26. Chien J. Ethosuximide-induced mania in a 10-year-old boy. Epilepsy Behav. 2011;21:483-485.
27. Biton V, Gates JR, Ritter FJ, Loewenson RB. Adjunctive therapy for intractable epilepsy with ethotoin. Epilepsia. 1990;31:433-437.
28. Potiga (ezogabine) product information. Research Triangle Park, NC: GlaxoSmithKline; March 2012.
29. Khurana DS, Riviello J, Helmers S, et al. Efficacy of gabapentin therapy in children with refractory partial seizures. J Pediatr. 1996;128:829-833.
30. Lee DO, Steingard RJ, Cesena M, et al. Behavioral side effects of gabapentin in children. Epilepsia. 1996;37:87-90.
31. Wehner T, Bauer S, Hamer HM, et al. Six months of postmarketing
experience with adjunctive lacosamide in patients with pharmacoresistant
focal epilepsy at a tertiary epilepsy center in Germany. Epilepsy Behav. 2009;16:423-425.
32. Villari V, Rocca P, Frieri T, Bogetto F. Psychiatric symptoms
related to the use of lamotrigine: a review of the literature. Funct Neurol. 2008;23:133-136.
33. Beran RG, Gibson RJ. Aggressive behaviour in intellectually challenged patients with epilepsy treated with lamotrigine. Epilepsia. 1998;39:280-282.
34. Mula M, Trimble MR, Yuen A, et al. Psychiatric adverse events during levetiracetam therapy. Neurology. 2003;61:704-706.
35. Weintraub D, Buchsbaum R, Resor SR Jr, Hirsch LJ. Psychiatric and
behavioral side effects of the newer antiepileptic drugs in adults with
epilepsy. Epilepsy Behav. 2007;10:105-110.
36. Kothare SV, Khurana DS, Mostofi N, et al. Oxcarbazepine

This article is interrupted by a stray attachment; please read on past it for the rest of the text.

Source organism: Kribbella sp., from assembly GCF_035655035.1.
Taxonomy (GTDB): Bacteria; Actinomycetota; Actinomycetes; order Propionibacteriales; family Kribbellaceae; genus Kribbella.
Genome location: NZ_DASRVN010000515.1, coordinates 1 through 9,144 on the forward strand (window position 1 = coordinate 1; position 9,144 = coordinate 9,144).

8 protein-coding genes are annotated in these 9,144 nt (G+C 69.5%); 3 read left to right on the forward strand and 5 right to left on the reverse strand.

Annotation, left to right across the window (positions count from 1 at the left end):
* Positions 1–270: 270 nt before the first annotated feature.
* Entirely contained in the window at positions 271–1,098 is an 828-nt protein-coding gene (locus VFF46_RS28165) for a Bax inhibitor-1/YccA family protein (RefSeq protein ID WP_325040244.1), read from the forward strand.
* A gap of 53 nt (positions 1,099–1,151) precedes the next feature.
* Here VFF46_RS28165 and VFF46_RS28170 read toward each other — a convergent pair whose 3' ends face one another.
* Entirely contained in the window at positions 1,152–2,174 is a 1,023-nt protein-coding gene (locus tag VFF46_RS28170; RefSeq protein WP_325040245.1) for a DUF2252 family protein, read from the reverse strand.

monotherapy in children and adolescents: a single-center clinical
experience. Pediatr Neurol. 2006;35:235-239.
37. French JA, Krauss GL, Steinhoff BJ, et al. Evaluation of
adjunctive perampanel in patients with refractory partial-onset
seizures: results of randomized global phase III study 305. Epilepsia. 2013;54:117-125.
38. Wolf SM, Forsyth A. Behavior disturbance, phenobarbital, and febrile seizures. Pediatrics. 1978;61:728-731.
39. Vining EP, Mellitis ED, Dorsen MM, et al. Psychologic and
behavioral effects of antiepileptic drugs in children: a double-blind
comparison between phenobarbital and valproic acid. Pediatrics. 1987;80:165-174.
40. Briggs JN, Tucker J. Primidone (Mysoline) in the treatment of clinical petit mal in children. Lancet. 1954;266:19-21.
41. Herranz JL, Armijo JA, Arteaga R. Clinical side effects of
phenobarbital, primidone, phenytoin, carbamazepine, and valproate during
monotherapy in children. Epilepsia. 1988;29:794-804.
42. Coppola G, Grosso S, Franzoni E, et al. Rufinamide in children
and adults with Lennox-Gastaut syndrome: first Italian multicenter
experience. Seizure. 2010;19:587-591.
43. Banzel (rufinamide) product information. Woodcliff Lake, NJ: Eisai Inc; May 2013.
44. Sveinbjornsdottir S, Sander JW, Patsalos PN, et al.
Neuropsychological effects of tiagabine, a potential new antiepileptic
drug. Seizure. 1994;3:29-35.
45. Gabitril (tiagabine) product information. Frazer, PA: Cephalon, Inc; June 2012.
46. Glauser TA, Clark PO, McGee K. Long-term response to topiramate in patients with West syndrome. Epilepsia. 2000; 41(suppl 1): S91-S94.
47. Kelly K, Stephen LJ, Sills GJ, Brodie MJ. Topiramate in patients with learning disability and refractory epilepsy. Epilepsia. 2002;43:399-402.
48. Guberman A. Vigabatrin. Can J Neurol Sci. 1996;23(4 suppl 2):S13-S17.
49. Sabril (vigabatrin) product information. Cincinnati, OH: Patheon; February 2012.
50. Zonegran (zonisamide) product information. Woodcliff Lake, NJ: Elan Pharma International Ltd; January 2012.
51. Halász P, Kälviäinen R, Mazurkiewicz-Beldzinska M, et al.
Adjunctive lacosamide for partial-onset seizures: efficacy and safety
results from a randomized controlled trial. Epilepsia. 2009;50:443-453.
52. Brandt C, Fueratsch N, Boehme V, et al. Development of psychosis
in patients with epilepsy treated with lamotrigine: report of six cases
and review of the literature. Epilepsy Behav. 2007;11:133-139.
53. White JR, Walczak TS, Leppik IE, et al. Discontinuation of